Looking for a place to share some ukulele joy? The Mighty Uke Club of Guelph has reconvened, Sunday evenings at the Red Papaya in Guelph. This is a relaxed group where you can join in as you like, lead a song (or not), learn some new uke chords and hear creative versions of music you’ve heard before – Guns & Roses, John Sebastien, Feist, Rolling Stones, and Leonard Cohen were just a few of the artists given a ukulele interpretation.
Hosted by our fearless leader, Kim Logue, the group is still sorting out how often it will meet so confirm on FB. Next meeting is Sunday, March 5th: https://www.facebook.com/events/1575065992511382/?active_tab=discussion
More good news for ukulele aficionados! There is a ukulele festival coming to Guelph this fall. The Royal City Uke Fest will offer workshops, group strums and a concert by the fabulous James Hill and Anne Janelle. Tickets for this September 30th event are already on sale.
[Mighty Uke Club, Red Papaya 55 Wyndham St N, Sundays 7-8:45 pm, no cover, licensed.]
I’m just back from Shelter Valley Folk Festival. What a wonderful place to hear and share music! The after hours campfires are led by festival performers and open to all campers to join in and so many of the small stage performances get the audience involved.
One of the highlights of the festival was the Ukulele Master Class with James Hill. I have heard James perform (as well as his amazing partner, cellist and songwriter, Anne Janelle) but I have never heard him teach. When he started the session by naming the strings, I have to admit I was thinking less “master” class than beginner intro. However, James quickly built on the basics – inserting references to music theory for those that had that background – so that everyone was learning something, yet everyone was included. It reminded me of watching Shrek with my young kids: two levels of humour but we were all enjoying the same movie. Despite being a ukulele virtuoso, James’ gift is in demystifying the music to make it accessible for everyone.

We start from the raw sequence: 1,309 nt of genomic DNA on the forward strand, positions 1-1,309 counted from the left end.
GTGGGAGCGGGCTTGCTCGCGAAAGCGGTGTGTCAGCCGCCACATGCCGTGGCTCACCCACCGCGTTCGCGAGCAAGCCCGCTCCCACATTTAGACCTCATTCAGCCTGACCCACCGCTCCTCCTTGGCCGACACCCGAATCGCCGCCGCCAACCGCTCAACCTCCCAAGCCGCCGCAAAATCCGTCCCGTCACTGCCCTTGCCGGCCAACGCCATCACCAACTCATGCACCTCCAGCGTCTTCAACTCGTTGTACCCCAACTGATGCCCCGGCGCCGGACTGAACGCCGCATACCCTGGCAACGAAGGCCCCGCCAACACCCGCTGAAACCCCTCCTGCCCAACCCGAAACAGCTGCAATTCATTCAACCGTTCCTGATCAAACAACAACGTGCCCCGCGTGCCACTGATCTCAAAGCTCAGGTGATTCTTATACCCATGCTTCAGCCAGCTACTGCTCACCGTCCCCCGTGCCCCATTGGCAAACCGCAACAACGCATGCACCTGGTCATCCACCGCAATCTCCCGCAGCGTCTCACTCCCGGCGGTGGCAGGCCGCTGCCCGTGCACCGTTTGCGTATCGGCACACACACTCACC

An interesting tidbit I took away from the workshop is how useful the uke can be when arranging music for 3 or 4 voices. I love harmony singing, and I play the uke, but I have never used it as an arrangement tool. I’m looking forward to trying it out.
In addition to all of us participating, Anne Janelle added her voice, cello and lovely presence to both the learning and performance parts of the workshop. James called on a brave volunteer from the audience to play the left hand (chords we had just learned) while James soloed further up the neck. The workshop was perfect blend of humour and insight; my only complaint is that it was too short. For those of us who want to hear more of James teaching he has a website called The Ukulele Way . Free membership includes 6 video ukulele lessons and access to an on-line ukulele-playing community. There is also a full membership for a fee that involves lots more.
As the summer draws to an end I hope you got outside and played some music. Although it is hard to see summer go with its campfires and festivals, many music events that take a break over the summer will be starting up again in September. See you there!